CPR Certification – Thankfully, I already had this taken care of through work. If you’re looking to apply to nursing school, you need to take the CPR class for Health Care Providers given by the American Heart Association. The American Red Cross program won’t fly here. It also must be good for the length of your program. I took my re-cert back in October, and I am good until October 2010. When you get the card, make a copy of it (front and back) and keep it in your application folder. The same holds true for all your important paperwork- MAKE COPIES AND KEEP IT IN YOUR APPLICATION FOLDER.

Malpractice Insurance – The joys of professionalism and the health care field! Accidents do happen, and I sure hope that none of you are intentionally going to go and hurt your patients. Being the litigious society we are, all students need to have some type of malpractice policy before starting. The policy lasts for a year and is relatively inexpensive ($20-30 for a coverage of at least 3 million). I don’t know how many insurance companies there are, but my school is using NSO (Nurses Service Organization). Copies of the application forms were included in the orientation packet, but it looks like they could be done online (whew).

Uniforms – White top (with school patch on sleeve), white pants, white shoes (no sneakers or clogs). I never wear white and now I’ll be wearing white for the next twelve months. Suck it up, right? The downside to white everything, and I am sure the Midshipmen can attest to this, is that you are visible to everyone. Thinking about wearing those polka dot undies? Think again. The school uses a uniform shop the next state over, so I’ll have to head down there and try some out. As for shoes, hopefully they have something nice, but I’m worried I’ll get some orthopedic looking monstrosity.

Plagiarism – Bad. Don’t do it. Also, must send in a certificate of completion that I know what plagiarism is.

Criminal Background Check – Apparently some clinical sites ask for this, but none of the sites that are lined up for the year require them. If they do later on, the check and the drug test are all out of pocket. Thanks, school!

Transportation – Program Director emphasized that each student should h have their own vehicle. The school located in the middle of suburbia and public transportation is spotty at best. Clinicals are all over the place, and trying to coordinate that with mass transit would be nightmarish. Hopefully everyone in the class has a vehicle, or at least access to one.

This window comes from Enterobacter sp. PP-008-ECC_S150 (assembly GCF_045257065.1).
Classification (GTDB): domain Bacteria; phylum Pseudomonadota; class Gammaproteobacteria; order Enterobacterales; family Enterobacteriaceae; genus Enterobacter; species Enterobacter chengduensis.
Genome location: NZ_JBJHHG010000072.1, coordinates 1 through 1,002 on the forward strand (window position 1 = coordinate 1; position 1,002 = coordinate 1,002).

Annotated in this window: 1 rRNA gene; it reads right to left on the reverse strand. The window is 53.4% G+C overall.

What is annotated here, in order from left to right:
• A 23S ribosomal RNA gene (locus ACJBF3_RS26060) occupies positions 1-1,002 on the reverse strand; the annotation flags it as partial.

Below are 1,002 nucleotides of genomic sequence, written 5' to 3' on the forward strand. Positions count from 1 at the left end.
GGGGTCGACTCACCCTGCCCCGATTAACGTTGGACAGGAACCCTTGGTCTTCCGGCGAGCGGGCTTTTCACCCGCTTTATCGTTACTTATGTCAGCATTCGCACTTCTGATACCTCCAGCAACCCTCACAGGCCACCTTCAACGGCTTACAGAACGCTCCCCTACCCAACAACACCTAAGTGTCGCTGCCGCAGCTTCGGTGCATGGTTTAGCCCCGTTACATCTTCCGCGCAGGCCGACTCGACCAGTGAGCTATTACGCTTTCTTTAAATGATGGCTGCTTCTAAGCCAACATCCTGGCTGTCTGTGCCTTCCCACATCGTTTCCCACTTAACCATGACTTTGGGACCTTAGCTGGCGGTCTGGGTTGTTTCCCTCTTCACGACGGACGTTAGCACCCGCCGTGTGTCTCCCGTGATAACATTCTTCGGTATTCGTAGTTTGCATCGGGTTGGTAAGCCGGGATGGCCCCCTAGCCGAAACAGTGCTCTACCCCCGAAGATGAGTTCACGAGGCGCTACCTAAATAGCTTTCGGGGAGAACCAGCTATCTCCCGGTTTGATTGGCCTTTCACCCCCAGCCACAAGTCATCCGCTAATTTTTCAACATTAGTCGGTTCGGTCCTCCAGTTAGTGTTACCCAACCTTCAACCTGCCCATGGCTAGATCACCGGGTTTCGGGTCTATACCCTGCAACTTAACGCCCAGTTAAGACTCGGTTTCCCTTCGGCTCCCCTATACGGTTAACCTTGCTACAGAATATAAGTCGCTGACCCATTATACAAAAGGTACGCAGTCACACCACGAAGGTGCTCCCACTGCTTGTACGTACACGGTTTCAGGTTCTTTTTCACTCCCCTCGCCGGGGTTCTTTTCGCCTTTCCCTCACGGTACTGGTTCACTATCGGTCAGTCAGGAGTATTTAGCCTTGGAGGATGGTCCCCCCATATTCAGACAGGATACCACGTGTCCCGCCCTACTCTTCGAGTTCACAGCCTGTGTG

With all that out of the way, Program Director dove right into our first nursing course, Intro to Professional Nursing I.

Class #1: Intro to Prof. Nursing I – PD is teaching the class and had attached a syllabus, containing information we needed to know before the start of class. There was a brief course description and objectives; breakdown of the exams and their weight in our overall grade; how grades will be determined; and a list of the required textbooks:

  • Applying Nursing Process: A Tool For Critical Thinking, 7th ed. (Alfaro-Lefevre)
  • Math for Meds: Dosages and Solutions, 10th ed. (Curren)
  • Fundamentals of Nursing: Health and Human Function, 6th ed. (Craven & Hirnle)
  • Fundamentals of Nursing: Health and Human Function – Procedure Checklists, 6th ed. (Craven & Hirnle)
  • Fundamentals of Nursing: Health and Human Function – Study Guide, 6th ed. (Craven & Hirnle)

A quick check on bigwords.com and amazon.com priced these books at under 200 bucks (as of Sunday, ~$170-$185). Not too bad, considering these books should cover Prof. Nursing I and II.

I have less than two months to read the dozen chapters assigned for the first day alone. Not the whole chapter, but the topics that are outlined in the syllabus. Not to mention having a look at the procedure checklists and taking a look at the NCLEX questions that go with each chapter. I’ve got plenty of time, right? If I really wanted to, I could go over the chapters for the first two classes.

Breathe, stereotypicalone… breathe.

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Written by stereotypicalone

April 7, 2009 at 12:49

Posted in Nursing School

Tagged with , ,